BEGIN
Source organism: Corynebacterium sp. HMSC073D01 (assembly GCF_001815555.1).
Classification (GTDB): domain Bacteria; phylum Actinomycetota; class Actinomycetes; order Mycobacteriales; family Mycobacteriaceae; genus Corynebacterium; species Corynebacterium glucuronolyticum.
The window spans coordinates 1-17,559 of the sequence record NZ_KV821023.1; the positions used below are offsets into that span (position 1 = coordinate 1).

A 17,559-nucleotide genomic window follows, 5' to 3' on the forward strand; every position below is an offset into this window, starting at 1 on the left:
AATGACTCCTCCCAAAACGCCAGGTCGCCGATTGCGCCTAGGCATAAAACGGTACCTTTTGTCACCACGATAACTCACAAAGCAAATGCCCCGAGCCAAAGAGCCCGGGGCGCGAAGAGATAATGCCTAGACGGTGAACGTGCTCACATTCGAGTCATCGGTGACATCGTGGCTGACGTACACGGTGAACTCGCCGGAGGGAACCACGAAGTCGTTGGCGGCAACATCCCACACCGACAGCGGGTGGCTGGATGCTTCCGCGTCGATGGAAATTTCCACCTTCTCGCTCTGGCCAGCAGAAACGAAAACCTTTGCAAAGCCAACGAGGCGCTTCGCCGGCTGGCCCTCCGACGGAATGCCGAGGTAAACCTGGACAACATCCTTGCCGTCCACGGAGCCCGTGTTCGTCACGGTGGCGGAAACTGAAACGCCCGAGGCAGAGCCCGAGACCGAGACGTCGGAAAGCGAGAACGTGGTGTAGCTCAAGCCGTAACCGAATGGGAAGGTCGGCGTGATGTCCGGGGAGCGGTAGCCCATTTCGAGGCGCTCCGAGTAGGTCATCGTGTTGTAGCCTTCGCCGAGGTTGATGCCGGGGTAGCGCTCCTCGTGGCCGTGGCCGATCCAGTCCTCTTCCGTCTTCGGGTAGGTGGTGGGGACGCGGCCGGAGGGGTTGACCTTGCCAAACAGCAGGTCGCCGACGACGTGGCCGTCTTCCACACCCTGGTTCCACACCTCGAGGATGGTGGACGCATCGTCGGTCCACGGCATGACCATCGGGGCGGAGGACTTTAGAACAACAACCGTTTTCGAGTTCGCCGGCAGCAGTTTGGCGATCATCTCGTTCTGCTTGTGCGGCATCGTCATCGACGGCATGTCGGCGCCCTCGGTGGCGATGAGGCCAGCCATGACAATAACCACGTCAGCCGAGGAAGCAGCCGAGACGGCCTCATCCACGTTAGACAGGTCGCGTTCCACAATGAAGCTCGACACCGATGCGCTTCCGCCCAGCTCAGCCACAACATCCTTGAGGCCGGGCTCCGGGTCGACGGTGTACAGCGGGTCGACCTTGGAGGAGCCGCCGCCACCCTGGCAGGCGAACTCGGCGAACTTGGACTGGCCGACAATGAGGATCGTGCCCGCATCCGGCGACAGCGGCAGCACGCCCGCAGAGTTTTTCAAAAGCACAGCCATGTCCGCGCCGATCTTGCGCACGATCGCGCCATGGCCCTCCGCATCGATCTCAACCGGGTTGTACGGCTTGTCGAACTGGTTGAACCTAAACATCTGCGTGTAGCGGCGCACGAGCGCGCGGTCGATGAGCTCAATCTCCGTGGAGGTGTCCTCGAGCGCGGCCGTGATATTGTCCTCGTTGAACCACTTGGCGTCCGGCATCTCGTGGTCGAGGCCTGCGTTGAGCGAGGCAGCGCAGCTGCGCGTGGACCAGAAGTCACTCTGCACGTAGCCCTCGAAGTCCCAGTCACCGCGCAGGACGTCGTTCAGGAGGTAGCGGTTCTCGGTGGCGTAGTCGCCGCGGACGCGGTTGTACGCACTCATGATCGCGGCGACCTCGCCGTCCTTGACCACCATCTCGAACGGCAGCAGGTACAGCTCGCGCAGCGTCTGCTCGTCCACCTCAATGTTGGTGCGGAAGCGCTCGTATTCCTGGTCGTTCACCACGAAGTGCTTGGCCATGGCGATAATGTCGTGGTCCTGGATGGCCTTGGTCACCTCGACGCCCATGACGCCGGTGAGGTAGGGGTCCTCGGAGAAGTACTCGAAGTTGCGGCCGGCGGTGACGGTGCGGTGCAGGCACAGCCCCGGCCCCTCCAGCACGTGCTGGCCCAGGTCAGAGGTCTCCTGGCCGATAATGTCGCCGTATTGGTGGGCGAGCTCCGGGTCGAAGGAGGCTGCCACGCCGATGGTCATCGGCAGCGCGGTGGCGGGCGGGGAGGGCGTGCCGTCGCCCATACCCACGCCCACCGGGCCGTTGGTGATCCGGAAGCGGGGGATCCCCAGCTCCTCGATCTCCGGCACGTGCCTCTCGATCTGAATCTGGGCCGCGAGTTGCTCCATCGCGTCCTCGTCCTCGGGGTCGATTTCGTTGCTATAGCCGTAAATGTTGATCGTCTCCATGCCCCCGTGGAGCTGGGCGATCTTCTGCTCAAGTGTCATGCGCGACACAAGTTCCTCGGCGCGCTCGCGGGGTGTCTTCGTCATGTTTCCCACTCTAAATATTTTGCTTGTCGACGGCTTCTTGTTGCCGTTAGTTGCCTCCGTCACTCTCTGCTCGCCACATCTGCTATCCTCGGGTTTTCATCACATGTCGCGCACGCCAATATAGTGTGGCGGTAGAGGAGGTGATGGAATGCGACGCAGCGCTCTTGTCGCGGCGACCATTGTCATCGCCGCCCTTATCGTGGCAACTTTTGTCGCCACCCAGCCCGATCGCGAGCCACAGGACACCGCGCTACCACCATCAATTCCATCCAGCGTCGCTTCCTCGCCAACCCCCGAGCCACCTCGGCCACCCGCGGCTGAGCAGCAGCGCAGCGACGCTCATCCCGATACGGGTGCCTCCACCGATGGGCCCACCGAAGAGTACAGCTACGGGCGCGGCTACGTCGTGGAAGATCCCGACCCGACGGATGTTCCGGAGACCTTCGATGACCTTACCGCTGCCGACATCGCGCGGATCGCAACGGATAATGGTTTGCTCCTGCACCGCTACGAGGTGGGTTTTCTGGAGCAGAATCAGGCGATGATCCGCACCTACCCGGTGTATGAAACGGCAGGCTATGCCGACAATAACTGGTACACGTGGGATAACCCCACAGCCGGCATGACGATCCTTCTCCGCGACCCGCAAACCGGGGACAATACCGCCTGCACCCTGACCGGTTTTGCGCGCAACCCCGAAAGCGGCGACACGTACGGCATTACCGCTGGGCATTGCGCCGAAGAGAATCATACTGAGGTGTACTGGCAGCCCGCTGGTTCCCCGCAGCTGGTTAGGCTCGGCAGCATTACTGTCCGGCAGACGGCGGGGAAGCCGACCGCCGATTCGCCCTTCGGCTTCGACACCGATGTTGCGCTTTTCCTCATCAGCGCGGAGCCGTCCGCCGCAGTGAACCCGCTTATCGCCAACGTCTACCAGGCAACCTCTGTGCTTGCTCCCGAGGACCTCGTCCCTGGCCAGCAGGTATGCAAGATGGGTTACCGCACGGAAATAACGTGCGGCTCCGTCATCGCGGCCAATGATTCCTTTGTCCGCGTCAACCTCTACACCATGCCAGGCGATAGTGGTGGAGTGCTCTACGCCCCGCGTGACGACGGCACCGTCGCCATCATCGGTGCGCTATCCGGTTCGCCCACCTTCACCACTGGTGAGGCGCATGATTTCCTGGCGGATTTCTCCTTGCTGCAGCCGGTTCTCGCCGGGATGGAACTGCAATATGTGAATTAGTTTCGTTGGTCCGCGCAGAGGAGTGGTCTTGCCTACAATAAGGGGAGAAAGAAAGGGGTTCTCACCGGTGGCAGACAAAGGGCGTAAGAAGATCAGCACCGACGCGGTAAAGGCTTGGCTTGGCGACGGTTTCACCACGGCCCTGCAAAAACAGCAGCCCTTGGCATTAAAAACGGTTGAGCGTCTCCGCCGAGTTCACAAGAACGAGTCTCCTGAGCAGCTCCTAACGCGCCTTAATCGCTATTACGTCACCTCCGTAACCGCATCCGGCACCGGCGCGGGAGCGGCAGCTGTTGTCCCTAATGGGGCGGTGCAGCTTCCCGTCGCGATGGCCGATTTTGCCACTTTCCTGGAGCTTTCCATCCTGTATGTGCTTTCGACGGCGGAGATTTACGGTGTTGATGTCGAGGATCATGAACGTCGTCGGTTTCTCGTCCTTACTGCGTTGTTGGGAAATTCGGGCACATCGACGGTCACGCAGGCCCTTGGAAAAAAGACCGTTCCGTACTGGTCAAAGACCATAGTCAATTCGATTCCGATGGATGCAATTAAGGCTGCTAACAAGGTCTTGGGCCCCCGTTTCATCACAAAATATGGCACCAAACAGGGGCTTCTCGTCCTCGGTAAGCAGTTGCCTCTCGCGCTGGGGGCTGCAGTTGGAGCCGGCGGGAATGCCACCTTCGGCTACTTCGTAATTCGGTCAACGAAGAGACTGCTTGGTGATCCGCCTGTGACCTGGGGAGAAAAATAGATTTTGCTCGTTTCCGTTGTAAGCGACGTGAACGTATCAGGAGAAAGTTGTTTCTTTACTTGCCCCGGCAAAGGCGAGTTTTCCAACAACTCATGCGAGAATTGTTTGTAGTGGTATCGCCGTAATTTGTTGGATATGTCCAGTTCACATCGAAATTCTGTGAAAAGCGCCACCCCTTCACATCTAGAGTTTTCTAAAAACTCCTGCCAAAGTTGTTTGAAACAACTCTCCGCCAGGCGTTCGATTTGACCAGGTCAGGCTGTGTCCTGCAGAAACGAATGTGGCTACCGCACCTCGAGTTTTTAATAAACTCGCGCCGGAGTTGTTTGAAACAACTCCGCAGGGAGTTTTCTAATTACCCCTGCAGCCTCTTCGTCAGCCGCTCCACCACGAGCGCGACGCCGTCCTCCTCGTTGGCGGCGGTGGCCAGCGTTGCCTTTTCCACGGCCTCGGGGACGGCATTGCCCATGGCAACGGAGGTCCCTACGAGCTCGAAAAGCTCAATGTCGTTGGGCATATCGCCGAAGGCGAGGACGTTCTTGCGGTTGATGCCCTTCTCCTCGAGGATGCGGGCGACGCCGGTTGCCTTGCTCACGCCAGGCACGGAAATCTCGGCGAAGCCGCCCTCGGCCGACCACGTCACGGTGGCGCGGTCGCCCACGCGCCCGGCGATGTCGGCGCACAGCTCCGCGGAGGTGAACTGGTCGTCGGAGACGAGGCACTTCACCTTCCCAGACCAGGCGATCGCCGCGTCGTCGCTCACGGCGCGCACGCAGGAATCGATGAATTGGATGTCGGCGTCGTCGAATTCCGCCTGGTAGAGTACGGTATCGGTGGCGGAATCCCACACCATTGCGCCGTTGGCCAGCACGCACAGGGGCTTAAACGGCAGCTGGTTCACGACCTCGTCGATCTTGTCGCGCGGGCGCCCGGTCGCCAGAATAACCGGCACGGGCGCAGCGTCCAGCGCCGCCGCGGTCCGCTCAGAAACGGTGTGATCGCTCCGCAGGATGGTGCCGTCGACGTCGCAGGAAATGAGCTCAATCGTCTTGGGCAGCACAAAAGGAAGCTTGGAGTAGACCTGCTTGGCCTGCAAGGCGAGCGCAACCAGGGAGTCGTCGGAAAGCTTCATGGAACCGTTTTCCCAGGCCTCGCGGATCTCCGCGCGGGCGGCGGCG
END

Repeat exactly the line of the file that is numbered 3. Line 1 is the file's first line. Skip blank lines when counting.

The window spans coordinates 1-17,559 of the sequence record NZ_KV821023.1; the positions used below are offsets into that span (position 1 = coordinate 1).